Mike at TechCrunch has a good piece on the status of location based services (I like to call them "aware" as oppossed to based! The service necessarily doesn't have to be "based" on where you are....it simply needs to be "aware" of your location to provide the specific service in question.) Anyway, here are some of the key take-aways from the post:
After testing this entire batch, I’ve come to the conclusion that none of them is quite ready to achieve mainstream usage. I believe most, if not all, of the following things must happen before location-based social networking becomes the new “killer app”:
- They need powerful notification systems that actively inform you when someone of interest is nearby. Such a system could be set up manually by individually indicating which friends are “of interest”. But it would be even better for the system to learn from your interactions (messages, pokes, wall posts, etc) and affiliations (profile information, common friends, groups) and automatically identify certain people you’d like to meet up with.
- These applications absolutely need to update your location while the phone is sitting in your pocket. Right now it demands too much from users to open the application whenever they want to inform friends where they are. Serendipitous encounters would be far more common with a fully foolproof and automated location-updating system.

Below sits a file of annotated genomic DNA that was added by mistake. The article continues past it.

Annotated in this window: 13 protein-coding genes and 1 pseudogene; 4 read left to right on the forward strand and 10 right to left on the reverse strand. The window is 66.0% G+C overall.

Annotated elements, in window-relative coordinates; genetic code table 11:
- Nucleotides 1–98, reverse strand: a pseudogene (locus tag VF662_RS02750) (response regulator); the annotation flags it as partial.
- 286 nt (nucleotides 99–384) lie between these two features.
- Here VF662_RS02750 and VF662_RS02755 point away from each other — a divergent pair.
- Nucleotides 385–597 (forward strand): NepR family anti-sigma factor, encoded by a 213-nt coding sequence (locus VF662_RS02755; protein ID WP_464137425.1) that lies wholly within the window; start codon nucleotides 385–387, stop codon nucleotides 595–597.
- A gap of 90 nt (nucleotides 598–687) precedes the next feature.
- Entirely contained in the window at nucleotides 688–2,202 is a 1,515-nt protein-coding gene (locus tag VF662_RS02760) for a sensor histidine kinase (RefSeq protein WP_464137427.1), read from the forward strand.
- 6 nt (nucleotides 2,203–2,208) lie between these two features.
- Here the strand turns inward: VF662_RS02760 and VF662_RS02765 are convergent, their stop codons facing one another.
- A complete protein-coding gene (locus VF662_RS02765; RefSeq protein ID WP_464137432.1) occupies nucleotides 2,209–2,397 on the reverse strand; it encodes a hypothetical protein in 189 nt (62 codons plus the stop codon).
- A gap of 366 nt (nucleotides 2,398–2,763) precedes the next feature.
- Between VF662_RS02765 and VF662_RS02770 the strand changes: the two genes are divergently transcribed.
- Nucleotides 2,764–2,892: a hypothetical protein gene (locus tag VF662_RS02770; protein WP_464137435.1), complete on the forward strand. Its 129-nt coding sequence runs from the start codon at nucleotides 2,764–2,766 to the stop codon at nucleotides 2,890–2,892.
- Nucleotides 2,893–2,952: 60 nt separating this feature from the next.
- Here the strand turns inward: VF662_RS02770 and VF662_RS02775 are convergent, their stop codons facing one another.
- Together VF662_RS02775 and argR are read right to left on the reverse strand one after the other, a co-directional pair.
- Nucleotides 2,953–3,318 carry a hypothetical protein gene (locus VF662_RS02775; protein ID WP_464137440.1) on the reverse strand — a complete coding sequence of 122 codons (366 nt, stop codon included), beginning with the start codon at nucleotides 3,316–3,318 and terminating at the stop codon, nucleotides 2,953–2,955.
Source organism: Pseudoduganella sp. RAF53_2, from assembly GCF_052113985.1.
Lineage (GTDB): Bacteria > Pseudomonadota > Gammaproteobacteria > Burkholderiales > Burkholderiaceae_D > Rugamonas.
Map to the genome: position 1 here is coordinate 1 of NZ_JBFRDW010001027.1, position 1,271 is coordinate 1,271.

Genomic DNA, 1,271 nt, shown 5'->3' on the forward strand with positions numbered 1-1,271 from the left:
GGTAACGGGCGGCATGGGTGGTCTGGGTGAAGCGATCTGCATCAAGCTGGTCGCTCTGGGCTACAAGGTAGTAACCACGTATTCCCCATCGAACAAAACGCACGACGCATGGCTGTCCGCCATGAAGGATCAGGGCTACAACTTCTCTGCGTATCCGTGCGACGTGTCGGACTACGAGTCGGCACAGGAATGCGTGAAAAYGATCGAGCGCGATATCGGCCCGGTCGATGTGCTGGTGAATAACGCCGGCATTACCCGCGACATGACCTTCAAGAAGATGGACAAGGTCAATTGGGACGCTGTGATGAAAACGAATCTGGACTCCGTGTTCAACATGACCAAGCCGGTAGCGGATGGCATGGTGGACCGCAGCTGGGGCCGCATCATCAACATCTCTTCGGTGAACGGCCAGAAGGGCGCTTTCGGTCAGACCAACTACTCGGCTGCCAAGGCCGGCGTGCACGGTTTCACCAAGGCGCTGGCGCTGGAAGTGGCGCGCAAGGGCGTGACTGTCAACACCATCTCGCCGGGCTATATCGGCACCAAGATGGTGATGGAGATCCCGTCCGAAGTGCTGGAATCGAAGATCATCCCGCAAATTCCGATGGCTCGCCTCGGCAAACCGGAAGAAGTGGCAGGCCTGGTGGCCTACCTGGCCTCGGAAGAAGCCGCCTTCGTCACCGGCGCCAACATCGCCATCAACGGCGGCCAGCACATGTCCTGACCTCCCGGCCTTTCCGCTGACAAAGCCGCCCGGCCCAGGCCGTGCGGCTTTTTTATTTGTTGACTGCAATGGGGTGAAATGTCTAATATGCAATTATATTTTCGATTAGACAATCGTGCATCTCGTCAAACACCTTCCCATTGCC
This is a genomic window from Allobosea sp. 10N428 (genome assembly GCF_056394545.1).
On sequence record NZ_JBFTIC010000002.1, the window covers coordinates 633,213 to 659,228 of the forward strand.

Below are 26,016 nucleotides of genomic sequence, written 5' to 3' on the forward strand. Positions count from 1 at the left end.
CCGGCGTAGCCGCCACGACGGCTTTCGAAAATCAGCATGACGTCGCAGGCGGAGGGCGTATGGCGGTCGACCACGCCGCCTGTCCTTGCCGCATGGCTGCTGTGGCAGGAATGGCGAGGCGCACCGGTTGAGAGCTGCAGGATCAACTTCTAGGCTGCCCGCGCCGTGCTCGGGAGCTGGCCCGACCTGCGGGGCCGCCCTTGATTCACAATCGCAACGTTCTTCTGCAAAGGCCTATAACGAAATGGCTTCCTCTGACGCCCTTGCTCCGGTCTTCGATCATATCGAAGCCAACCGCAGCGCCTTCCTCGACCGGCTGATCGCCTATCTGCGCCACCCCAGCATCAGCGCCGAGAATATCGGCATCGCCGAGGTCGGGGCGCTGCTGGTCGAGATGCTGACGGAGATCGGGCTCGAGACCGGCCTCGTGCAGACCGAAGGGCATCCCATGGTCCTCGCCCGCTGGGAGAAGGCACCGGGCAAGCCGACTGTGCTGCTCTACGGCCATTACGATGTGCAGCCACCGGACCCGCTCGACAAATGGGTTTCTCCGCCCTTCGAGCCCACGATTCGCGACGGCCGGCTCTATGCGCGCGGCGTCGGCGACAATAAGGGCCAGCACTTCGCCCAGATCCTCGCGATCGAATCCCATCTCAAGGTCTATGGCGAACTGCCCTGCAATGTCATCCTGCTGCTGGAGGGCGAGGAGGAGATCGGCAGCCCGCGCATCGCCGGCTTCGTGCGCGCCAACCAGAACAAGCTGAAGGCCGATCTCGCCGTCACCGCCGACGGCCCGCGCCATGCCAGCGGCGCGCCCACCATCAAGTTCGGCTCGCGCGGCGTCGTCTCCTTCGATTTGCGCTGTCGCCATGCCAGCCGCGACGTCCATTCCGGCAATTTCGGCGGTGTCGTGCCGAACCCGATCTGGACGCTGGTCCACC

- When inviting friends to a service, you need the ability to determine which of your friends actually have a supported phone. Otherwise you’re just spamming a large number of people who matter to you and with very little yield.
- These apps need to get more stable; they crash way too much.
- We need more hooks into web applications so we can share our location and location-based activities not only with other mobile users but with the web at large.
- Those apps that let you see and meet strangers nearby need to highlight both friends of friends and those who share common interests and affiliations.
- Neither of the big American social networks have added location-aware services yet, but they’re coming. Expect them to eclipse several if not all of these services after learning from them.